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Pituitary Gland - Location, Parts, and Functions

Published on Sep 30, 2022   -  4 min read


The pituitary gland is the master endocrine gland located at the base of the brain. Read this article to know more about it.

What Is a Pituitary Gland?

The pituitary gland is an endocrine gland about the size of a pea located at the base of the brain. The pituitary gland roughly weighs 0.5 grams in humans, about half-inch in diameter. There is a discrepancy in the pituitary gland size in men and women. During pregnancy, the size of the pituitary gland doubles. The pituitary gland is also known as the “master gland” because it controls the functioning of several other endocrine glands. For example, a stalk of nerves and blood vessels attaches the pituitary gland to the hypothalamus (another endocrine gland). The pituitary gland is responsible for several vital functions in our body.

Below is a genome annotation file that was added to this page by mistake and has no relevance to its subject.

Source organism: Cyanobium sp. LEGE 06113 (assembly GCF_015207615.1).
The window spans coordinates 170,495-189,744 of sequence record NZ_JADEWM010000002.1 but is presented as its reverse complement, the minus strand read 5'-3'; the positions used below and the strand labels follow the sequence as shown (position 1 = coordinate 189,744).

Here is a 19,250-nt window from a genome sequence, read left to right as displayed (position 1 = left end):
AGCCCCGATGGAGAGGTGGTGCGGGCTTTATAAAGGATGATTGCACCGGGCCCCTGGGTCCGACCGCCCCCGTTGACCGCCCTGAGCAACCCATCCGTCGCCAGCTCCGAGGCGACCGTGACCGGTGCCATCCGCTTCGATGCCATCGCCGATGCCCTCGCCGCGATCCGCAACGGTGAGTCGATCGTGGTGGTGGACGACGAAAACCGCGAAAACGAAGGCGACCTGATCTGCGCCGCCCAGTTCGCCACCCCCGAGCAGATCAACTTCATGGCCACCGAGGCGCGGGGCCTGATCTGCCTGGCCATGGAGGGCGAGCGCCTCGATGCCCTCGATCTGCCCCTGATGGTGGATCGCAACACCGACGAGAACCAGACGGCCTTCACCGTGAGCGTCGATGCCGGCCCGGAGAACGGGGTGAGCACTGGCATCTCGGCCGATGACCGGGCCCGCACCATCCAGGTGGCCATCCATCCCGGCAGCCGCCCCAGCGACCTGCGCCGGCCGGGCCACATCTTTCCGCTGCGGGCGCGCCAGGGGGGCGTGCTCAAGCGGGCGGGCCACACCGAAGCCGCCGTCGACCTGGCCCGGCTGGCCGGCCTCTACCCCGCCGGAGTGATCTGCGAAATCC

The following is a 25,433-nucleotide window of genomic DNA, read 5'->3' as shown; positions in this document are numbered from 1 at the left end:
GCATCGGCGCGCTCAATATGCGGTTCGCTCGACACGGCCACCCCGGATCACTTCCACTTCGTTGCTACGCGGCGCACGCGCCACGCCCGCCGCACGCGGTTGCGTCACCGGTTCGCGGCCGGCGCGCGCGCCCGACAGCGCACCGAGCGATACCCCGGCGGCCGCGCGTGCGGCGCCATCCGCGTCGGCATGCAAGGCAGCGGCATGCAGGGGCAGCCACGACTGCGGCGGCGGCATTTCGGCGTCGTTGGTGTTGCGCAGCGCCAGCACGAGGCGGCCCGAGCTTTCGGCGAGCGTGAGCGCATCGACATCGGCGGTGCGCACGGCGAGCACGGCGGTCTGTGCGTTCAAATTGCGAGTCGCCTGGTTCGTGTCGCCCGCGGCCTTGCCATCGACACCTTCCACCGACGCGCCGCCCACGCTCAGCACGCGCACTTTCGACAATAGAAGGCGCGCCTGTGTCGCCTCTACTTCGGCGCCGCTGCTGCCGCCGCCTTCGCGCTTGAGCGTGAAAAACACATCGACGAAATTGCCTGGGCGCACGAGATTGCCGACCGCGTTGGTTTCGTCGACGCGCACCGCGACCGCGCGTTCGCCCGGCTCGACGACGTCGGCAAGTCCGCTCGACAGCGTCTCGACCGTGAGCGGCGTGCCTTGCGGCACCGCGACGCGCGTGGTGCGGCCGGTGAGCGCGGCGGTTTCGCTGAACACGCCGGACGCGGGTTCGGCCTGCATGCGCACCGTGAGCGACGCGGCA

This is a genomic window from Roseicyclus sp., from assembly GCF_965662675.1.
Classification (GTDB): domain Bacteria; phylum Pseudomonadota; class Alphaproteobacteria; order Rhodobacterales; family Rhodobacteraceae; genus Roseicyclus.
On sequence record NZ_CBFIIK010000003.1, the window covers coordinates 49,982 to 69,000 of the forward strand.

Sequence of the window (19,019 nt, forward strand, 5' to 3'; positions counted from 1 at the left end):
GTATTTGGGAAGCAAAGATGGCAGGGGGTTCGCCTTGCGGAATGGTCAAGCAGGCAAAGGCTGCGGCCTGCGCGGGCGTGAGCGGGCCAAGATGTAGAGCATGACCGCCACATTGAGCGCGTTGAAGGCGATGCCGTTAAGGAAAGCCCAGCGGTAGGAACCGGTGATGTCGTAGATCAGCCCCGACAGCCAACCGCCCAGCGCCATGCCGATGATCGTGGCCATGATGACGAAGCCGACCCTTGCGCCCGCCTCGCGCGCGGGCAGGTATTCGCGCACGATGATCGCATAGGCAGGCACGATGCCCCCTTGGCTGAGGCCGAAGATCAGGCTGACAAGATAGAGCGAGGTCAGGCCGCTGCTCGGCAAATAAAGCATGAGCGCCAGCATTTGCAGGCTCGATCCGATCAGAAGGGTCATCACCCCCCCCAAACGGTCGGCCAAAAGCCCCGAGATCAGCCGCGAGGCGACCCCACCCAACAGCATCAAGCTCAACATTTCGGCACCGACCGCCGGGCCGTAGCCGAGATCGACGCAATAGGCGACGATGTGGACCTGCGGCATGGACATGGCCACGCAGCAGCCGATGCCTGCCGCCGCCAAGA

What Are the Different Parts of the Pituitary Gland?

The pituitary gland is divided into two lobes, and both of these lobes contain different types of cells that produce various kinds of hormones. The two lobes of the pituitary gland and their functions are mentioned below:

  1. Anterior Lobe: This lobe is classified into pars tuberalis and pars distalis. The anterior lobe constitutes eighty percent of the pituitary gland. There are primarily five types of cells in the anterior lobe; somatotropes, corticotrophs, thyrotropes, gonadotropes, and lactotrophs. The names and functions of the hormones produced by the anterior lobe are: